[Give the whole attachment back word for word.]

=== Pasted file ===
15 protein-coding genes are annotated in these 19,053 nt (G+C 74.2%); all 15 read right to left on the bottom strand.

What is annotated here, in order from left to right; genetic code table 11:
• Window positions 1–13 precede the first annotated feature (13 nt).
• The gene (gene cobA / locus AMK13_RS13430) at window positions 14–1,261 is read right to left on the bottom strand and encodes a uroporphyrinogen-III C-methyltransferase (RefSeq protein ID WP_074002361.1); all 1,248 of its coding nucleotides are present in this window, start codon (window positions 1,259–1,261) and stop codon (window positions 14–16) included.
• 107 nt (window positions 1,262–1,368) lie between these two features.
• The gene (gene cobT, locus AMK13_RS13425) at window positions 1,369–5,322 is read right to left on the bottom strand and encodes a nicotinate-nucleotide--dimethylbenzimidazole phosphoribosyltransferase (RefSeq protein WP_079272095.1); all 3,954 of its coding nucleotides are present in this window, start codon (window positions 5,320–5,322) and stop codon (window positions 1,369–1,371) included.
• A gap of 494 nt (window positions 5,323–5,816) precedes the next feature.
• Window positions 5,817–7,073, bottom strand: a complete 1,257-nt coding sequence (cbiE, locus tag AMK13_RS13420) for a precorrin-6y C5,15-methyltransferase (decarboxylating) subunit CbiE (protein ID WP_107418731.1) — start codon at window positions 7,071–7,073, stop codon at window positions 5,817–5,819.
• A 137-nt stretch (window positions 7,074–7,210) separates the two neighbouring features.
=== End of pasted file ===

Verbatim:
15 protein-coding genes are annotated in these 19,053 nt (G+C 74.2%); all 15 read right to left on the bottom strand.

What is annotated here, in order from left to right; genetic code table 11:
• Window positions 1–13 precede the first annotated feature (13 nt).
• The gene (gene cobA / locus AMK13_RS13430) at window positions 14–1,261 is read right to left on the bottom strand and encodes a uroporphyrinogen-III C-methyltransferase (RefSeq protein ID WP_074002361.1); all 1,248 of its coding nucleotides are present in this window, start codon (window positions 1,259–1,261) and stop codon (window positions 14–16) included.
• 107 nt (window positions 1,262–1,368) lie between these two features.
• The gene (gene cobT, locus AMK13_RS13425) at window positions 1,369–5,322 is read right to left on the bottom strand and encodes a nicotinate-nucleotide--dimethylbenzimidazole phosphoribosyltransferase (RefSeq protein WP_079272095.1); all 3,954 of its coding nucleotides are present in this window, start codon (window positions 5,320–5,322) and stop codon (window positions 1,369–1,371) included.
• A gap of 494 nt (window positions 5,323–5,816) precedes the next feature.
• Window positions 5,817–7,073, bottom strand: a complete 1,257-nt coding sequence (cbiE, locus tag AMK13_RS13420) for a precorrin-6y C5,15-methyltransferase (decarboxylating) subunit CbiE (protein ID WP_107418731.1) — start codon at window positions 7,071–7,073, stop codon at window positions 5,817–5,819.
• A 137-nt stretch (window positions 7,074–7,210) separates the two neighbouring features.